It looks like I've linked you here myself. Linking people to a blogpost I wrote is often a bit akward, especially at work.
I likely shared this blog in an attempt to further a conversation. Usually the post does a better job at succinctly sharing information than I could by talking.
In any case, I hope me sharing this post doesn't come across as humblebragging, that's really the opposite of what I'm trying to achieve.
Thanks for reading!
Even with the web at your fingertips, it takes time to research and combine information in a way that makes sense to you or that is relevant in your current context.
I’ve learned that the ability to quickly retrieve summarized and contextualized information, is a large part of what people mean by “having experience”. For most of us flawed humans, that’s impossible without keeping notes.
I started building my own personal knowledge base about 5 years ago. What started out as some loose notes, has now amounted to over 1500 notes on all sort of topics. Given its size and how it’s a crucial part of my personal and professional life, I sometimes refer to this as my digital brain. Without it, I’d definitely feel somewhat lost.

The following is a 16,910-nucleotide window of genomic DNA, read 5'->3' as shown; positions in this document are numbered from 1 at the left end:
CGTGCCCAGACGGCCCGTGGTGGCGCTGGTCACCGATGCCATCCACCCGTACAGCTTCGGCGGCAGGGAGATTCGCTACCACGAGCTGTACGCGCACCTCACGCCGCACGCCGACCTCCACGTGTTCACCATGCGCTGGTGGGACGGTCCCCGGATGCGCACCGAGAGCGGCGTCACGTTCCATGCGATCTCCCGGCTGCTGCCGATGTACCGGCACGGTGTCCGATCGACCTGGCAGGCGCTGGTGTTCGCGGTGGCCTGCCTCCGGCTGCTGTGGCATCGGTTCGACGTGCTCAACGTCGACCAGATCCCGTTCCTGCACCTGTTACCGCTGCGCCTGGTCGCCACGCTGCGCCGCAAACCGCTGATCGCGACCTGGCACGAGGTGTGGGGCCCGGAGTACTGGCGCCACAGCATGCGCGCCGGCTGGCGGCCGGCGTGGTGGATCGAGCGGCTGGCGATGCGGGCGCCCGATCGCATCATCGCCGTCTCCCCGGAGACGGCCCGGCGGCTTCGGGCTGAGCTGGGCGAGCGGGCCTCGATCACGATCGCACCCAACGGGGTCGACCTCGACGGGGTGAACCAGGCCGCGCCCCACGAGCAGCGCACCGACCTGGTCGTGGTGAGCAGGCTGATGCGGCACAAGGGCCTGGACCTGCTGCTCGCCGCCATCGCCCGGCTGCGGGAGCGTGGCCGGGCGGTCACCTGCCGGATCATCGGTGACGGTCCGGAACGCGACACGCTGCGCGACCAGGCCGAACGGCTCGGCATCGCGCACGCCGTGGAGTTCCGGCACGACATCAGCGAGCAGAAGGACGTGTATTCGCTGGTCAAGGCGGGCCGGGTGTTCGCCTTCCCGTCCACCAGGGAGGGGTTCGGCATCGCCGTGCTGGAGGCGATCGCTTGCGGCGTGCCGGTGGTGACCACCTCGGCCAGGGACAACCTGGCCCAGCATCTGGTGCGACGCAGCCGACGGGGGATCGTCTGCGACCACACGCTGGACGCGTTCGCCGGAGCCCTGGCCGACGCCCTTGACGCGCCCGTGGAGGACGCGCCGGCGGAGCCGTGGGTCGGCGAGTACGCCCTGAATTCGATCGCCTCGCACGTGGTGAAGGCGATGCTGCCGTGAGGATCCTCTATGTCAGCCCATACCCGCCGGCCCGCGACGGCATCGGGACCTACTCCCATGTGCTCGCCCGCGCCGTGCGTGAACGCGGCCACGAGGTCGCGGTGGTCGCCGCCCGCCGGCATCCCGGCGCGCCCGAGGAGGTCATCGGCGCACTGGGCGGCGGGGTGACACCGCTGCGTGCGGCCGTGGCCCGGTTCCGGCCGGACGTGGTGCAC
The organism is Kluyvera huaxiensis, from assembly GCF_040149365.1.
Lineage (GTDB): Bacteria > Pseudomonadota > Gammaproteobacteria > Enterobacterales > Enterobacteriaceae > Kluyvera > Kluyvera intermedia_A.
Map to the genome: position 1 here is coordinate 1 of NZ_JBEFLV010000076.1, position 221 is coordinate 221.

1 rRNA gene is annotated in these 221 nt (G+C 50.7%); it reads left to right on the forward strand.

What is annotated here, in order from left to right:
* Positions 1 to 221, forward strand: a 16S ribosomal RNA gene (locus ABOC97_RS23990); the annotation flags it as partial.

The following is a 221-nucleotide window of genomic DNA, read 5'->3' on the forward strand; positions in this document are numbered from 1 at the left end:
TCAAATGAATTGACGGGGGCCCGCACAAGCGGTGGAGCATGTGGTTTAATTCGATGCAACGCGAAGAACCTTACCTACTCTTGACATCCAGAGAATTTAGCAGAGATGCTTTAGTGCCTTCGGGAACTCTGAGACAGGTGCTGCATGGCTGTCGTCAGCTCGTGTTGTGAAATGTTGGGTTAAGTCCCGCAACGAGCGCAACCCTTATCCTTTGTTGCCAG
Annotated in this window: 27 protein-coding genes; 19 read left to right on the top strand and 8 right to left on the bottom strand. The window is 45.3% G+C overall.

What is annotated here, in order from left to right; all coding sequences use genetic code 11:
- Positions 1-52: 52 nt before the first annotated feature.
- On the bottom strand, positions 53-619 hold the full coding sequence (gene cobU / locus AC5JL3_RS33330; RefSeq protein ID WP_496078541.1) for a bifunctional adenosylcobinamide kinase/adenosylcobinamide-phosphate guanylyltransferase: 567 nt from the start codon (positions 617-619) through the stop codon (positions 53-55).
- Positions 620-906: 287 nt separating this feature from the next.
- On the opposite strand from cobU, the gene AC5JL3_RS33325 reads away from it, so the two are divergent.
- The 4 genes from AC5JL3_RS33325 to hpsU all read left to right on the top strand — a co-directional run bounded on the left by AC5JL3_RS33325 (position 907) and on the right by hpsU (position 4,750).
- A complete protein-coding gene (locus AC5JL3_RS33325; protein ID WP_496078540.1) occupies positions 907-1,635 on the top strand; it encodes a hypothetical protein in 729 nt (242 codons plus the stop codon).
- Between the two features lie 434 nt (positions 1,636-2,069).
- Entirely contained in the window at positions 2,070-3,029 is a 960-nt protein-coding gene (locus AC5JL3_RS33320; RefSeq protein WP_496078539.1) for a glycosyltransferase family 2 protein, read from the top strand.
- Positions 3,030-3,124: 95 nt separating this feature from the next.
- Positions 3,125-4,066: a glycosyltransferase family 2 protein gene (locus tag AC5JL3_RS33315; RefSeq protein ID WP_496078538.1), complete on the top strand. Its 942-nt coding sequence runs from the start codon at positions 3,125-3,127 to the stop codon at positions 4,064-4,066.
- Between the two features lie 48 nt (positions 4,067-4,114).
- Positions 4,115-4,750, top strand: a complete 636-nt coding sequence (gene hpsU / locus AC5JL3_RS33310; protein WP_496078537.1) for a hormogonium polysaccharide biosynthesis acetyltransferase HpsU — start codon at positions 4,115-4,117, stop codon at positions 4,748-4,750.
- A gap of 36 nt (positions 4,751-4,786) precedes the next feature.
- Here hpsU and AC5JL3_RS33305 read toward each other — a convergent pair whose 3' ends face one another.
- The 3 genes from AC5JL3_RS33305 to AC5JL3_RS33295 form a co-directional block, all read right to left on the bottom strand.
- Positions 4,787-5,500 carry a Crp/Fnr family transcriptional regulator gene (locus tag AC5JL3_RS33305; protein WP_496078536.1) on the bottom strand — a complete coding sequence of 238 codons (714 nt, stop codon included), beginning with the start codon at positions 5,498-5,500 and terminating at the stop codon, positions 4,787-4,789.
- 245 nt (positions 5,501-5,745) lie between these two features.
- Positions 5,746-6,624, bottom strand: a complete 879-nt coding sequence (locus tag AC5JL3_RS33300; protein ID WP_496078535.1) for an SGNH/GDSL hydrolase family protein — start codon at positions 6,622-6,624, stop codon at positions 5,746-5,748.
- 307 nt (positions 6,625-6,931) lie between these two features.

Maybe some day I’ll be able to consume its information through a direct-brain interface 🙃
Most notes fall under one of the following categories:
I do not store general administrative paperwork (e.g. invoices, paper records, etc) in my digital brain, as I only need to reference that seldomly and adding them would only clutter things. I have a separate paperless workflow for that.
I do still use physical paper scratchpad to jot down notes, mostly during meetings or for daily to-do lists. However, those don’t live longer than 48 hours, usually much shorter. If important enough, I’ll take time to transcribe things into my note-taking app.
I organize my notes hierarchically by topic, with the top-level folders being Personal, KB (Knowledge Base) and Work. Organizing things is forever a work-in-progress.
I had tried many different note-taking apps (incl. Evernote, OneNote, Quiver, Bear, StandardNotes, BoostNote and more), when I discovered Notion about 18 months ago.
For me, it’s been one of those tools that I love so much that I actively promote it to my colleagues and friends.
Here are some of the reasons I like Notion: